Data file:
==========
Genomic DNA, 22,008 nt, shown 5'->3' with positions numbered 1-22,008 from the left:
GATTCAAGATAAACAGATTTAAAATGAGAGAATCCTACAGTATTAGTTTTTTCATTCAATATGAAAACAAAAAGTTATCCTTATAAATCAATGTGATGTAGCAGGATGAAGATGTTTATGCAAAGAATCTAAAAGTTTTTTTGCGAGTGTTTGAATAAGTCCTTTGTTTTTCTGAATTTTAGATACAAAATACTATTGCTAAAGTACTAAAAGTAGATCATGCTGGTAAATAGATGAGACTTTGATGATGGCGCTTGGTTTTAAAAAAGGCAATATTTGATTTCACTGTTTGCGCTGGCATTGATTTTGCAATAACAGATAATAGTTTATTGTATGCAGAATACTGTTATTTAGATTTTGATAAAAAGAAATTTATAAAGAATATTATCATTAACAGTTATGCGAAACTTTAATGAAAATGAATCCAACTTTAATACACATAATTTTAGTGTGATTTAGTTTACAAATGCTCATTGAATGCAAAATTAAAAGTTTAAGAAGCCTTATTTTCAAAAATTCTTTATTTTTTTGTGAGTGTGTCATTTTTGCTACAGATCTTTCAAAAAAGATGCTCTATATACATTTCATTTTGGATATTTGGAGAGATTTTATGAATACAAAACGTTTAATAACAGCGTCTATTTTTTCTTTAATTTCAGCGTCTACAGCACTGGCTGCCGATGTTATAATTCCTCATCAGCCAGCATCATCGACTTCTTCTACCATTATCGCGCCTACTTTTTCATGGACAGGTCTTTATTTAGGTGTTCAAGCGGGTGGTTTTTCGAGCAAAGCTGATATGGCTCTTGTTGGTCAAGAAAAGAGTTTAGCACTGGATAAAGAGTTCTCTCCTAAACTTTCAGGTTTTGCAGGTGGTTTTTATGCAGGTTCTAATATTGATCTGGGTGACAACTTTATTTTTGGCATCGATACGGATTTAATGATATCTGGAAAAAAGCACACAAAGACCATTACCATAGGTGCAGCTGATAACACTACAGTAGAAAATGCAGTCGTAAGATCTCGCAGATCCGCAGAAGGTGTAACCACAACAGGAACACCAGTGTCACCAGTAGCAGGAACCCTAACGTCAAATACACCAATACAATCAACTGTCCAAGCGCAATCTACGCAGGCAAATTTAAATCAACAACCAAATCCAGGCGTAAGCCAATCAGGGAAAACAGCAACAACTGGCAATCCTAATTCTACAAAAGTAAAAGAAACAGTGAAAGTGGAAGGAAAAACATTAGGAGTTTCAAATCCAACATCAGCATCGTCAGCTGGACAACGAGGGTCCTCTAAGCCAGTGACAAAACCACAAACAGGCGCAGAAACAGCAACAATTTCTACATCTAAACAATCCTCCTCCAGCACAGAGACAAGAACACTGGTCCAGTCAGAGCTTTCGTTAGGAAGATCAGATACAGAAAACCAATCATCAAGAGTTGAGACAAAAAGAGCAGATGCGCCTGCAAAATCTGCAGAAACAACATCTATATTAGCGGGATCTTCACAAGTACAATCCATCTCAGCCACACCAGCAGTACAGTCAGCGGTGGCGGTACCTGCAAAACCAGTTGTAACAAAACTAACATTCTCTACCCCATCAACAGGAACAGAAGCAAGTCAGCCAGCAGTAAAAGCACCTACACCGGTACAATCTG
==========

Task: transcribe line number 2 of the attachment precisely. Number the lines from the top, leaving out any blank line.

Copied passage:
GATTCAAGATAAACAGATTTAAAATGAGAGAATCCTACAGTATTAGTTTTTTCATTCAATATGAAAACAAAAAGTTATCCTTATAAATCAATGTGATGTAGCAGGATGAAGATGTTTATGCAAAGAATCTAAAAGTTTTTTTGCGAGTGTTTGAATAAGTCCTTTGTTTTTCTGAATTTTAGATACAAAATACTATTGCTAAAGTACTAAAAGTAGATCATGCTGGTAAATAGATGAGACTTTGATGATGGCGCTTGGTTTTAAAAAAGGCAATATTTGATTTCACTGTTTGCGCTGGCATTGATTTTGCAATAACAGATAATAGTTTATTGTATGCAGAATACTGTTATTTAGATTTTGATAAAAAGAAATTTATAAAGAATATTATCATTAACAGTTATGCGAAACTTTAATGAAAATGAATCCAACTTTAATACACATAATTTTAGTGTGATTTAGTTTACAAATGCTCATTGAATGCAAAATTAAAAGTTTAAGAAGCCTTATTTTCAAAAATTCTTTATTTTTTTGTGAGTGTGTCATTTTTGCTACAGATCTTTCAAAAAAGATGCTCTATATACATTTCATTTTGGATATTTGGAGAGATTTTATGAATACAAAACGTTTAATAACAGCGTCTATTTTTTCTTTAATTTCAGCGTCTACAGCACTGGCTGCCGATGTTATAATTCCTCATCAGCCAGCATCATCGACTTCTTCTACCATTATCGCGCCTACTTTTTCATGGACAGGTCTTTATTTAGGTGTTCAAGCGGGTGGTTTTTCGAGCAAAGCTGATATGGCTCTTGTTGGTCAAGAAAAGAGTTTAGCACTGGATAAAGAGTTCTCTCCTAAACTTTCAGGTTTTGCAGGTGGTTTTTATGCAGGTTCTAATATTGATCTGGGTGACAACTTTATTTTTGGCATCGATACGGATTTAATGATATCTGGAAAAAAGCACACAAAGACCATTACCATAGGTGCAGCTGATAACACTACAGTAGAAAATGCAGTCGTAAGATCTCGCAGATCCGCAGAAGGTGTAACCACAACAGGAACACCAGTGTCACCAGTAGCAGGAACCCTAACGTCAAATACACCAATACAATCAACTGTCCAAGCGCAATCTACGCAGGCAAATTTAAATCAACAACCAAATCCAGGCGTAAGCCAATCAGGGAAAACAGCAACAACTGGCAATCCTAATTCTACAAAAGTAAAAGAAACAGTGAAAGTGGAAGGAAAAACATTAGGAGTTTCAAATCCAACATCAGCATCGTCAGCTGGACAACGAGGGTCCTCTAAGCCAGTGACAAAACCACAAACAGGCGCAGAAACAGCAACAATTTCTACATCTAAACAATCCTCCTCCAGCACAGAGACAAGAACACTGGTCCAGTCAGAGCTTTCGTTAGGAAGATCAGATACAGAAAACCAATCATCAAGAGTTGAGACAAAAAGAGCAGATGCGCCTGCAAAATCTGCAGAAACAACATCTATATTAGCGGGATCTTCACAAGTACAATCCATCTCAGCCACACCAGCAGTACAGTCAGCGGTGGCGGTACCTGCAAAACCAGTTGTAACAAAACTAACATTCTCTACCCCATCAACAGGAACAGAAGCAAGTCAGCCAGCAGTAAAAGCACCTACACCGGTACAATCTG